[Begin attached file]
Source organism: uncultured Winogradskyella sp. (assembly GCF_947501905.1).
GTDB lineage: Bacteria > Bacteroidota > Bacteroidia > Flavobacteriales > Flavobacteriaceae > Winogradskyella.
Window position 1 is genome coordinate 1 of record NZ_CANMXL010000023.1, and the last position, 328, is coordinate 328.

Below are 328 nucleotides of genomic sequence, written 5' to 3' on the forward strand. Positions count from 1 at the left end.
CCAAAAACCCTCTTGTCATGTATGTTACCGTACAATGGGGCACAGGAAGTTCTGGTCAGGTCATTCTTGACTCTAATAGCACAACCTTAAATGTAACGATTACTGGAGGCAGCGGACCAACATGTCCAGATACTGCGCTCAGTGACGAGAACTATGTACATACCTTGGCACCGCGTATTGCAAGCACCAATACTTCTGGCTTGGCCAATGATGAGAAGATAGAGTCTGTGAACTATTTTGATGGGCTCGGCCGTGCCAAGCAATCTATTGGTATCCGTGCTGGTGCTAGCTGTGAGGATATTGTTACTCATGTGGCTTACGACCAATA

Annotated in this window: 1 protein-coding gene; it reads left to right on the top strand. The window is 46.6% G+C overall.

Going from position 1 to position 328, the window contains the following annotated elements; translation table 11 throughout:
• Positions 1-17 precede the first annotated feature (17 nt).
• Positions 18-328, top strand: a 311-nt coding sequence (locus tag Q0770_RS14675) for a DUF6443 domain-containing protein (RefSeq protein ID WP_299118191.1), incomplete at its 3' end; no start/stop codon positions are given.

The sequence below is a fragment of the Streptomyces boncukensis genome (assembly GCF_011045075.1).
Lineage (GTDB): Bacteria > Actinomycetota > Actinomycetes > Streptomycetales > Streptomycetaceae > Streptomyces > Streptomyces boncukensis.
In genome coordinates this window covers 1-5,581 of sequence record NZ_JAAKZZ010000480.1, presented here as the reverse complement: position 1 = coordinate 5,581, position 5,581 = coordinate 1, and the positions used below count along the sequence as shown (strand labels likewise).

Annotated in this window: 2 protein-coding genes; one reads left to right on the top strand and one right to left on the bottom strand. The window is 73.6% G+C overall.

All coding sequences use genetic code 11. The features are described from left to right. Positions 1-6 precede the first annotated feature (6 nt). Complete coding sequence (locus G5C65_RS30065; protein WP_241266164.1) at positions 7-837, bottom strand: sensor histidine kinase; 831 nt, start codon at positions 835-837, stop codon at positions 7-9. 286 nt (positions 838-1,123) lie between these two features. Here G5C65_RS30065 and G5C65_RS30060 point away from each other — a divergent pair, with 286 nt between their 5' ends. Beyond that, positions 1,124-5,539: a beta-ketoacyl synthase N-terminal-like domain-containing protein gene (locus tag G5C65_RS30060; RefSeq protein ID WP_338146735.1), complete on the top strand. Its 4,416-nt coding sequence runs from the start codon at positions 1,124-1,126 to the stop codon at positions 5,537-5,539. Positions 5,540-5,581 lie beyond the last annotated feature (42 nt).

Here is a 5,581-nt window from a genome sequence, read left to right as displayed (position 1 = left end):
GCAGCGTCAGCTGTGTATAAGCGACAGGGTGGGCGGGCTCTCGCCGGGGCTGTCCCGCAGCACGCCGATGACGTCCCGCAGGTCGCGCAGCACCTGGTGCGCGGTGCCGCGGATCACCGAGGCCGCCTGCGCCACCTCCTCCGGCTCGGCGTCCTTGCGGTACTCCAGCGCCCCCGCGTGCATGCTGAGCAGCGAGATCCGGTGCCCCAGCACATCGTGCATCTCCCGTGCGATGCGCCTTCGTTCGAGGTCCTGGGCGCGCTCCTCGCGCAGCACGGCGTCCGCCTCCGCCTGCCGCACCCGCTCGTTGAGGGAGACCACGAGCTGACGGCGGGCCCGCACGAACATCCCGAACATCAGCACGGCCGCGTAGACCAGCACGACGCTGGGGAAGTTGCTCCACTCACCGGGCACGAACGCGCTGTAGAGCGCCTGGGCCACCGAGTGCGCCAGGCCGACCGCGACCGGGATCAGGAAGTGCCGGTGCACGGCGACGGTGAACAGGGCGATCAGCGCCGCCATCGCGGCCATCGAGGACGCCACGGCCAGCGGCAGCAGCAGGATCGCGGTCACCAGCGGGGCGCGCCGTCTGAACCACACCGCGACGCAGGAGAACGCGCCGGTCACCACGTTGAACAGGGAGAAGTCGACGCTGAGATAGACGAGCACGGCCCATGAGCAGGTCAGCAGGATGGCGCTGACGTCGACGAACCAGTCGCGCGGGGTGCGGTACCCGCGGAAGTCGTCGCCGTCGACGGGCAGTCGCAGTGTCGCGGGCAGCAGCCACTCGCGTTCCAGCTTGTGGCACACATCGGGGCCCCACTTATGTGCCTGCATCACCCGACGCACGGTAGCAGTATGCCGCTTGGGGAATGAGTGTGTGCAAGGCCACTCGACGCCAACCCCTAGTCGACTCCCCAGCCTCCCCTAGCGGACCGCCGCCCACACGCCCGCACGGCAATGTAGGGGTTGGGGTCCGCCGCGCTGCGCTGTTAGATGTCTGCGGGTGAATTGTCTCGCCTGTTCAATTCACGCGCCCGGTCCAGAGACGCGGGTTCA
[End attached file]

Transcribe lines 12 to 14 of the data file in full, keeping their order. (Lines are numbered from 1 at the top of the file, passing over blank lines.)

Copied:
In genome coordinates this window covers 1-5,581 of sequence record NZ_JAAKZZ010000480.1, presented here as the reverse complement: position 1 = coordinate 5,581, position 5,581 = coordinate 1, and the positions used below count along the sequence as shown (strand labels likewise).

Annotated in this window: 2 protein-coding genes; one reads left to right on the top strand and one right to left on the bottom strand. The window is 73.6% G+C overall.

All coding sequences use genetic code 11. The features are described from left to right. Positions 1-6 precede the first annotated feature (6 nt). Complete coding sequence (locus G5C65_RS30065; protein WP_241266164.1) at positions 7-837, bottom strand: sensor histidine kinase; 831 nt, start codon at positions 835-837, stop codon at positions 7-9. 286 nt (positions 838-1,123) lie between these two features. Here G5C65_RS30065 and G5C65_RS30060 point away from each other — a divergent pair, with 286 nt between their 5' ends. Beyond that, positions 1,124-5,539: a beta-ketoacyl synthase N-terminal-like domain-containing protein gene (locus tag G5C65_RS30060; RefSeq protein ID WP_338146735.1), complete on the top strand. Its 4,416-nt coding sequence runs from the start codon at positions 1,124-1,126 to the stop codon at positions 5,537-5,539. Positions 5,540-5,581 lie beyond the last annotated feature (42 nt).